Monday, August 30, 2010

Cryptophasa opalina



Cryptophasa opalina (Turner, 1900)


- Qld, Bucasia, 4. Feb. 1992, K.J. Sandery leg. (LWC). [AMO].

- Qld, Mt Cook National Park, Cooktown Lat.15 29 S Long.145 16 E, 11. Oct. 1980, E.D. Edwards leg. (ANIC). [AMO].

- Qld, Bucasia, 20. Aug. 2003, K.J. Sandery leg. (LWC). [AMO].

Cryptophaga opalina Turner, 1900. New Micro-lepidoptera - mostly from Queensland. Transactions of the Royal Society of South Australia  24: 6–23 [7]. Holotype ANIC ♂, Brisbane, Qld.
Cryptophasa opalina Turn. Common, 1990: Moths of Australia, Melbourne University Press. 227-230 [230].
Cryptophasa opalina (Turner, 1900). Common, in Nielsen, Edwards, & Rangsi, 1996, Checklist of the Lepidoptera of Australia. Monographs on Australian Lepidoptera, 4: i-xiv, 1-529 & CD-ROM [87]
Cryptophasa opalina (Turner, 1900). Beccaloni, G. W., Scoble, M. J., Robinson, G. S. & Pitkin, B. (Editors). 2003. The Global Lepidoptera Names Index (LepIndex). World Wide Web electronic publication. http://www.nhm.ac.uk/entomology/lepindex [accessed 17 April 2010].
Cryptophasa opalina (Turner, 1900). Edwards, E. D. (2003), Xyloryctinae. Australian Faunal Directory. Australian Biological Resources Study, Canberra. http://www.environment.gov.au/biodiversity/abrs/online-resources/fauna/afd/taxa/XYLORYCTINAE [accessed 18 June 2010].

Original description, Turner 1900
Cryptophaga opalina, n. sp.
Antennal pectinations in male extremely short (one-half), cilia in tufts from pectinations. Veins 6 and 7 of hind wings separate, but closely approximated at base.
Male, 29 mm. Head white. Palpi white; base of second joint fuscous externally. Antennae dark-fuscous, with a few scattered whitish scales; basal joint white. Thorax white, with a few scattered dark-fuscous scales in patagia, and a large posterior dark-fuscous spot with purple reflections. Abdomen whitish; bases of segments partly ochreous-brown. Legs white; anterior and middle tibiae and tarsi dark-fuscous, annulated with white. Forewings elongate-oblong, costa slightly arched, apex rounded, hindmargin scarcely oblique, rounded beneath; white; a moderately broad fascia from costa near base, narrowing to inner-margin at one-fourth, produced along costa to base, near costa grey, thence dark-fuscous with purple reflections; an incomplete interrupted line posterior and parallel to this, dark-fuscous with purple reflections; a large fascia from costa before middle, much dilated in disc and on inner-margin, on costa and on posterior margin grey, the remainder a medley of dark-fuscous with purple reflections, ochreous-brown, and white scales; a broad grey line parallel to hindmargin; separated by a fine white line from a broad grey line on margin; cilia dark-fuscous, with a narrow basal white line, at anal angle wholly white. Hindwings grey; towards inner-margin whitish; cilia white, with a basal grey line along anterior half of hindmargin and around apex.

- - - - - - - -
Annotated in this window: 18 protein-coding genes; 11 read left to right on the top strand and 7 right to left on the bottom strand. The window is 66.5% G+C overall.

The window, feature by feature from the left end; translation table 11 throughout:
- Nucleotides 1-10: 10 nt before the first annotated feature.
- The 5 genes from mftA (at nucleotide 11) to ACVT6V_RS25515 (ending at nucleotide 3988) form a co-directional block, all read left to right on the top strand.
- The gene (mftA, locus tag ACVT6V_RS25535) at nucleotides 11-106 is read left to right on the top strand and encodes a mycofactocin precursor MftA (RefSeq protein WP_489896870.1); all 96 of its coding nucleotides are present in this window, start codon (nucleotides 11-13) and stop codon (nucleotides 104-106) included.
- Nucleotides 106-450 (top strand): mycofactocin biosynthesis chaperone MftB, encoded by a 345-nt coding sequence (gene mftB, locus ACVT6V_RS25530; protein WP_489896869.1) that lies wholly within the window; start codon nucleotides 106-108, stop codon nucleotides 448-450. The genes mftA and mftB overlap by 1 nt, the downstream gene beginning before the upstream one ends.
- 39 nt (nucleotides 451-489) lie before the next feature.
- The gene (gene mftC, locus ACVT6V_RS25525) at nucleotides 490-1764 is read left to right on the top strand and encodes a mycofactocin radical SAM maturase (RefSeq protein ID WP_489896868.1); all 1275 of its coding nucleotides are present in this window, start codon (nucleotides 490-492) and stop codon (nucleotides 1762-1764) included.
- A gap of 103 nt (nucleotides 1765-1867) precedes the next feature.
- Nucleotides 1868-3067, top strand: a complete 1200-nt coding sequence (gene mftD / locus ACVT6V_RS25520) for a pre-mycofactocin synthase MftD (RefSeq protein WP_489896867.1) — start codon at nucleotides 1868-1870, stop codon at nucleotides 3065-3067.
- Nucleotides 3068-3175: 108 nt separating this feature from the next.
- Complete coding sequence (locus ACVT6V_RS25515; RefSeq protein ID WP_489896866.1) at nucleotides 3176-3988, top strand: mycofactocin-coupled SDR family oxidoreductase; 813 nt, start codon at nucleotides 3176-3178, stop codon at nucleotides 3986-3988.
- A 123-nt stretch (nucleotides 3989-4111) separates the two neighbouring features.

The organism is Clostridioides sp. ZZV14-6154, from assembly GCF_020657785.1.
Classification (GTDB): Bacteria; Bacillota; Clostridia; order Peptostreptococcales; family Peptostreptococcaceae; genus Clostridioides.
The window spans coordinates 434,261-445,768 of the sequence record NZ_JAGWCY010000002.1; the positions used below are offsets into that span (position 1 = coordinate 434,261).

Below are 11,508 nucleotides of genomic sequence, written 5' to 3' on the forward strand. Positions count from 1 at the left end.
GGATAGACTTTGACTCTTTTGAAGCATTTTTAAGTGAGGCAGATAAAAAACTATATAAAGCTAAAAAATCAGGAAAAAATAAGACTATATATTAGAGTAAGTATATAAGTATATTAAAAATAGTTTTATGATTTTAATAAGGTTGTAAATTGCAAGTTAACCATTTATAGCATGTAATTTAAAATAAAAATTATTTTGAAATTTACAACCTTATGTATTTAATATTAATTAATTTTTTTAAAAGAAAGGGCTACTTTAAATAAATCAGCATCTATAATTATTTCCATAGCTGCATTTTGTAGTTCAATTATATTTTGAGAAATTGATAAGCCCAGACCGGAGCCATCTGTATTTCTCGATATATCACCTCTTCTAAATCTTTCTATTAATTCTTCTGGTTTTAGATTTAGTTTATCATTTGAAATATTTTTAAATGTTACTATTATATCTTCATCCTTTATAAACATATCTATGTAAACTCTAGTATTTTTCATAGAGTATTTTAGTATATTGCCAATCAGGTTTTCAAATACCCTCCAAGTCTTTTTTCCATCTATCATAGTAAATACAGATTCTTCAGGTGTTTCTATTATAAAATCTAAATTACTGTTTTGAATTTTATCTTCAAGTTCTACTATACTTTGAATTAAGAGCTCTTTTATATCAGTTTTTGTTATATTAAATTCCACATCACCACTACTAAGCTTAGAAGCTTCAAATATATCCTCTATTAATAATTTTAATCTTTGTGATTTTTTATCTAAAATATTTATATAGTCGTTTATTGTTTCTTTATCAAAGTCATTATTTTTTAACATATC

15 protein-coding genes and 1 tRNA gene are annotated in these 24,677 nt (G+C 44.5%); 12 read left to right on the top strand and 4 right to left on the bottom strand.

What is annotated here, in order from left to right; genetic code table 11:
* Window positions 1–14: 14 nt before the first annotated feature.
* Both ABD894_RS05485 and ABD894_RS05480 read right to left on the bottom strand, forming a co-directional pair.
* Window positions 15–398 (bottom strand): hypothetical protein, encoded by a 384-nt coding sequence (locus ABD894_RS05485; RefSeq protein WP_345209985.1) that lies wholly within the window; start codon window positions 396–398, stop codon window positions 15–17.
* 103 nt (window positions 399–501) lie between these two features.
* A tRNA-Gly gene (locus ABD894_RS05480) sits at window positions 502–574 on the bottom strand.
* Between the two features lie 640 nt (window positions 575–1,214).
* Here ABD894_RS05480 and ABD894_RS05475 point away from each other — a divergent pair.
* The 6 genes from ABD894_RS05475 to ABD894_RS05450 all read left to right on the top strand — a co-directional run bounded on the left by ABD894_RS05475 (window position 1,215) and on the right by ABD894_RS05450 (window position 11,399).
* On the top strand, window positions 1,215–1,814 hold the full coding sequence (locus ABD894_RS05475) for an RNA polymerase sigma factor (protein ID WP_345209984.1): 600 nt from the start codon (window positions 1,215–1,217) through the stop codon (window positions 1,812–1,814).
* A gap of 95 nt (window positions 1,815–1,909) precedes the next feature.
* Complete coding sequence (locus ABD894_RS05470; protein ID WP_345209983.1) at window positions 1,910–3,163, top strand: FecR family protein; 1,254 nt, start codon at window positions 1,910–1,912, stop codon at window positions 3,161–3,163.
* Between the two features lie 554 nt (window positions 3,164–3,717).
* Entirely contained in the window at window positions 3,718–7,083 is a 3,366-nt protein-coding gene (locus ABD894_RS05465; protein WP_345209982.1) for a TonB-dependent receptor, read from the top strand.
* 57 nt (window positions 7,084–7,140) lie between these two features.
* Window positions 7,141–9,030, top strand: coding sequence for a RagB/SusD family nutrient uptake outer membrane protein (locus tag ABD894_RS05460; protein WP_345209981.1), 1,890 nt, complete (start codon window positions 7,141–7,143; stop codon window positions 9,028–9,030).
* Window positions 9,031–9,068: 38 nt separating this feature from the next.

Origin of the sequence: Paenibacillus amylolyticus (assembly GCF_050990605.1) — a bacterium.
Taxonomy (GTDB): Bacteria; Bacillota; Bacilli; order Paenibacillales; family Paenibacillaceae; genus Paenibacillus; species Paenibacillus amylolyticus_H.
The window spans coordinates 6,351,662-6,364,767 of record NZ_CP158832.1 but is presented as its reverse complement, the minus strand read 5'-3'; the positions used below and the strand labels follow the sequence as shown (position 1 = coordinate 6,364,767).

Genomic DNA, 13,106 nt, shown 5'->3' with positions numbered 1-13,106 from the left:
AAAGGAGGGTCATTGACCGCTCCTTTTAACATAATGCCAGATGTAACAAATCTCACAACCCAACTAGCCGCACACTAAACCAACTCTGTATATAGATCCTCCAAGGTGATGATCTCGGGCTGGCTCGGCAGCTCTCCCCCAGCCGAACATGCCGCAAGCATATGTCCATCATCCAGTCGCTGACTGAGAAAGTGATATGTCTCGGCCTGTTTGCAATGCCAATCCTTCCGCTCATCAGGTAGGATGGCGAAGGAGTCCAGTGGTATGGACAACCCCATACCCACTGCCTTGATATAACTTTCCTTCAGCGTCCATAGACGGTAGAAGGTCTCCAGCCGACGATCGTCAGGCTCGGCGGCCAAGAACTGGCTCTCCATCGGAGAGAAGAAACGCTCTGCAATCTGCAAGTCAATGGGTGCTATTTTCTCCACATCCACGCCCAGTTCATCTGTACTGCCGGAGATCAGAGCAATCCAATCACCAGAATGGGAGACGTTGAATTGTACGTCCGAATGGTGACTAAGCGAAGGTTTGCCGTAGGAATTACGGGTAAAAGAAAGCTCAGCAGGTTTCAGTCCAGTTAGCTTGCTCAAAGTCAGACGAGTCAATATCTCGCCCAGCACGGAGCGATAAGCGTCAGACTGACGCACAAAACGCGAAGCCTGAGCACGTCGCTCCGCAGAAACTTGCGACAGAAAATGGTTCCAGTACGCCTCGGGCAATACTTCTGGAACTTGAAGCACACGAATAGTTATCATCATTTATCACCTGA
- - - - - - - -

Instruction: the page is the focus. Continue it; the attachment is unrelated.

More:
A very distinct and highly beautiful species. The extremely short antennal pectinations render it difficult to distinguish from Lichenaula.
Brisbane, Queensland; one specimen at light in November.

Other references

Pl. 6.10: Common, 1990

C. opalina Turn. (Pl. 6.10) also has a tropical distribution from Kimberley, West Australia, to northern Queensland, but in the east extending south to Brisbane. (Common, 1990).

Diagnosis:
Description:
Head:
Cryptophasa opalina, ♀ head, gvc12651, Herveys Range, Queensland

Thorax:
Cryptophasa opalina, wing venation

Abdomen: 

Cryptophasa opalina ♂ genitalia, T14, Herveys Range, Queensland

Cryptophasa opalina, aedeagus, T14, Herveys Range, Queensland

Food plants:
Flight period: August, Septrmber, October, December, February.
Distribution: Northern Territory, Queensland, Western Australia. Endemic. (Edwards, 2003).

Remarks: The antennae of this moth are hardly pectinate; the cilia, in tufts, energe from small protruberances.  On the evidence of the male genitalia this species is wrongly placed in Cryptophasa. It is more suitably located in the group near Illidgea, which includes a number of disparate moths from various genera, which all have bristle-like setae on their claspers. The wing venation of C. opalina has a number of close similarities with Illidgea.